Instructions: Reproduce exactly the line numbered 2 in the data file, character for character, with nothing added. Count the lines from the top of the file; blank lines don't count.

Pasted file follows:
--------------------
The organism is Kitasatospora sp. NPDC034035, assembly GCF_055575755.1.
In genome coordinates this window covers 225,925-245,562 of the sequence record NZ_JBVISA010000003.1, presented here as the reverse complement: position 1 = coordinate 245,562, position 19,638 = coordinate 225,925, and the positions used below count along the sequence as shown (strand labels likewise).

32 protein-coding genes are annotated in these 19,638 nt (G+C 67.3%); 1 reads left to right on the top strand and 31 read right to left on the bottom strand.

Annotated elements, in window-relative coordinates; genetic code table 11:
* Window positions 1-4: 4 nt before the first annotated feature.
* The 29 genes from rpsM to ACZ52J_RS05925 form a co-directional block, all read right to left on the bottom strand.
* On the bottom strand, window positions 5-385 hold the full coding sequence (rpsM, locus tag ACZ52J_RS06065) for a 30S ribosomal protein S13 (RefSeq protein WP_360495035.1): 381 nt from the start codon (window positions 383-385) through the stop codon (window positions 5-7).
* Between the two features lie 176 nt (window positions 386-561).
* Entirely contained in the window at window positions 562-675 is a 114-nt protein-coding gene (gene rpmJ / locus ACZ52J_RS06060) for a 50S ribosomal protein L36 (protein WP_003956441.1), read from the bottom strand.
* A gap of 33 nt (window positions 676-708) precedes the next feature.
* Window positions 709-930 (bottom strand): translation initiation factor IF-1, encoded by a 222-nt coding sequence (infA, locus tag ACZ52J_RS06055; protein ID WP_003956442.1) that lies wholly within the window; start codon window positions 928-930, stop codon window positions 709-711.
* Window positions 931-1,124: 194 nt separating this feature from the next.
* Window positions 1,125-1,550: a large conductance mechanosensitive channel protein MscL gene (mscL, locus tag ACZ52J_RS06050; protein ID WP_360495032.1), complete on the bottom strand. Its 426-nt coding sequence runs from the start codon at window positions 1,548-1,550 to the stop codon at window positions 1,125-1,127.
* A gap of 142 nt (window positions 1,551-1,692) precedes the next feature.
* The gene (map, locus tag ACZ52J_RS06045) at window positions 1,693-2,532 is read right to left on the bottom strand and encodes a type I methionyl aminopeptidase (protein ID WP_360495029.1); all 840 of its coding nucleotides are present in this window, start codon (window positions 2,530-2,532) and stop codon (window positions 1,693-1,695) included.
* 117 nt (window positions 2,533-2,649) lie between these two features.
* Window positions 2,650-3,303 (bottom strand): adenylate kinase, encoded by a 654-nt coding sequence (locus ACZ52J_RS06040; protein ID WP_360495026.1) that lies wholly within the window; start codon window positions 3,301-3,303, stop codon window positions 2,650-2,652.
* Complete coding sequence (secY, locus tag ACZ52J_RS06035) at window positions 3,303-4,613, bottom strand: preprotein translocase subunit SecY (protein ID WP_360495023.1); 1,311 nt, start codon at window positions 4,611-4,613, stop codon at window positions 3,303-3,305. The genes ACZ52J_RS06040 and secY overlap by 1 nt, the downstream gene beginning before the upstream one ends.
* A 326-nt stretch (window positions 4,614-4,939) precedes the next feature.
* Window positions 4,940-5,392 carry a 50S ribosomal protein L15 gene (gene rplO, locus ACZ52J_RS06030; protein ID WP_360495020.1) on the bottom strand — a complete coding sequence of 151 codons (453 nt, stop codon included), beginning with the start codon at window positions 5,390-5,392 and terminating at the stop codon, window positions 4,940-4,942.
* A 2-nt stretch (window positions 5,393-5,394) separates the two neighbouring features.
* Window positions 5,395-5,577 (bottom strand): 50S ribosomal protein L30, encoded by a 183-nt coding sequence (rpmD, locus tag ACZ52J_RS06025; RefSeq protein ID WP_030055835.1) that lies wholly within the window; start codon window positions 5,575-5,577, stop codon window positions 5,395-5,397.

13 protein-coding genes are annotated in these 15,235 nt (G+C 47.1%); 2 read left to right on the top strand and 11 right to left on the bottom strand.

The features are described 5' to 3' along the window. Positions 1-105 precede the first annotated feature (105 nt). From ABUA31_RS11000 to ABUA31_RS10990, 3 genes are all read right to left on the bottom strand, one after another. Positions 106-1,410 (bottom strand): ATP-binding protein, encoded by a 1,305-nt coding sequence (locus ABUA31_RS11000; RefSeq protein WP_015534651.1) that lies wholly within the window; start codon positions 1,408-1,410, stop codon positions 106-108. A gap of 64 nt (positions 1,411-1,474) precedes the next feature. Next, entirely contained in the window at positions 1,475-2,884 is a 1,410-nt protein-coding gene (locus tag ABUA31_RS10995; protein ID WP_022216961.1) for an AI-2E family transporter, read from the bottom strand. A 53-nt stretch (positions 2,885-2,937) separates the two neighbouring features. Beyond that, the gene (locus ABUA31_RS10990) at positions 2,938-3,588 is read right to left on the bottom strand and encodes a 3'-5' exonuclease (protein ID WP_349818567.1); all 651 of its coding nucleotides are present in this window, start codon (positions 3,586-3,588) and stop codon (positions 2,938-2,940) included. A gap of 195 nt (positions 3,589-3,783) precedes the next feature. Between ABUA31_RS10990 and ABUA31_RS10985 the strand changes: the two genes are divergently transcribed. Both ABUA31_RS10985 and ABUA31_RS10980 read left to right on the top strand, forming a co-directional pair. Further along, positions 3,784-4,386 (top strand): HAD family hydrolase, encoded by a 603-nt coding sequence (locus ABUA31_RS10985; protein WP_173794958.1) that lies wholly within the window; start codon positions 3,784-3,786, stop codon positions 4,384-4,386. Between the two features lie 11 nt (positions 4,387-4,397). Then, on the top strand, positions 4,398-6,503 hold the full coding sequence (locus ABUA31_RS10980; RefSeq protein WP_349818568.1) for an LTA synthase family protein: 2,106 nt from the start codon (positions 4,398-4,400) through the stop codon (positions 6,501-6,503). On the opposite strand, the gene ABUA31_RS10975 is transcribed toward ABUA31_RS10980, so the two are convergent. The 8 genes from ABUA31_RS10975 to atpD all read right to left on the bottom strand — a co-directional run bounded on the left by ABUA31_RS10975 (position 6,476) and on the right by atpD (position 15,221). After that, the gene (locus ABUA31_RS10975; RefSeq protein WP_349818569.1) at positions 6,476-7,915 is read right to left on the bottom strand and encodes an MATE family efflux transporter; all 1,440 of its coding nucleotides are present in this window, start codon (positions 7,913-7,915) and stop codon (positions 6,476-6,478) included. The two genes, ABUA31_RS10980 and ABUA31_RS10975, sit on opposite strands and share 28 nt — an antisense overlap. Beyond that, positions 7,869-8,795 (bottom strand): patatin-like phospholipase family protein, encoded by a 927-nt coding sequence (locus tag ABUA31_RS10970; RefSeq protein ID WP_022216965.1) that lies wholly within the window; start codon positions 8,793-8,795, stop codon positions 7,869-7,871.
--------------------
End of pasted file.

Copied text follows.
In genome coordinates this window covers 225,925-245,562 of the sequence record NZ_JBVISA010000003.1, presented here as the reverse complement: position 1 = coordinate 245,562, position 19,638 = coordinate 225,925, and the positions used below count along the sequence as shown (strand labels likewise).